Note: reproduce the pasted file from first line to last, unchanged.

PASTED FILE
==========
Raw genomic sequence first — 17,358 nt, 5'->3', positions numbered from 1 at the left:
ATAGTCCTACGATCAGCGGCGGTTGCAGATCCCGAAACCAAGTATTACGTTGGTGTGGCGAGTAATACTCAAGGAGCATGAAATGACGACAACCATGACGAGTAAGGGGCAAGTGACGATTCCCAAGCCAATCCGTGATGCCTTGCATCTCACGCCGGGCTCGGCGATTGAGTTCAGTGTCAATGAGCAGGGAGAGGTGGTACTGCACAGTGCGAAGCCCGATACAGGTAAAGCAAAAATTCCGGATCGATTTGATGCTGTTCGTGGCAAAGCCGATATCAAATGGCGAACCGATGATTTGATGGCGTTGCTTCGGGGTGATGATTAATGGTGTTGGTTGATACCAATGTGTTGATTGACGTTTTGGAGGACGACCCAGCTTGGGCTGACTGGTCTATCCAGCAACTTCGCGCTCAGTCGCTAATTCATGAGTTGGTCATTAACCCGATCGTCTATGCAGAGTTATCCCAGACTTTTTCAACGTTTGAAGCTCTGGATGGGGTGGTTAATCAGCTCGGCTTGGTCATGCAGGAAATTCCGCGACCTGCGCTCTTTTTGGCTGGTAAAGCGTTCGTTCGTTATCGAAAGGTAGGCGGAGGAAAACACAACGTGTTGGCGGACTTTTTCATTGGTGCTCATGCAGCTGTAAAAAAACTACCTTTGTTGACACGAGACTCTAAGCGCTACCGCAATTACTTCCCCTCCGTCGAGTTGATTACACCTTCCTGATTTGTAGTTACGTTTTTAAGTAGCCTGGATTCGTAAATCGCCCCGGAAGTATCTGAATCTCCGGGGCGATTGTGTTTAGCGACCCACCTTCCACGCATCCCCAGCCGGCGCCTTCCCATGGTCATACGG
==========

Raw genomic sequence first — 17,358 nt, 5'->3', positions numbered from 1 at the left:
ATAGTCCTACGATCAGCGGCGGTTGCAGATCCCGAAACCAAGTATTACGTTGGTGTGGCGAGTAATACTCAAGGAGCATGAAATGACGACAACCATGACGAGTAAGGGGCAAGTGACGATTCCCAAGCCAATCCGTGATGCCTTGCATCTCACGCCGGGCTCGGCGATTGAGTTCAGTGTCAATGAGCAGGGAGAGGTGGTACTGCACAGTGCGAAGCCCGATACAGGTAAAGCAAAAATTCCGGATCGATTTGATGCTGTTCGTGGCAAAGCCGATATCAAATGGCGAACCGATGATTTGATGGCGTTGCTTCGGGGTGATGATTAATGGTGTTGGTTGATACCAATGTGTTGATTGACGTTTTGGAGGACGACCCAGCTTGGGCTGACTGGTCTATCCAGCAACTTCGCGCTCAGTCGCTAATTCATGAGTTGGTCATTAACCCGATCGTCTATGCAGAGTTATCCCAGACTTTTTCAACGTTTGAAGCTCTGGATGGGGTGGTTAATCAGCTCGGCTTGGTCATGCAGGAAATTCCGCGACCTGCGCTCTTTTTGGCTGGTAAAGCGTTCGTTCGTTATCGAAAGGTAGGCGGAGGAAAACACAACGTGTTGGCGGACTTTTTCATTGGTGCTCATGCAGCTGTAAAAAAACTACCTTTGTTGACACGAGACTCTAAGCGCTACCGCAATTACTTCCCCTCCGTCGAGTTGATTACACCTTCCTGATTTGTAGTTACGTTTTTAAGTAGCCTGGATTCGTAAATCGCCCCGGAAGTATCTGAATCTCCGGGGCGATTGTGTTTAGCGACCCACCTTCCACGCATCCCCAGCCGGCGCCTTCCCATGGTCATACGG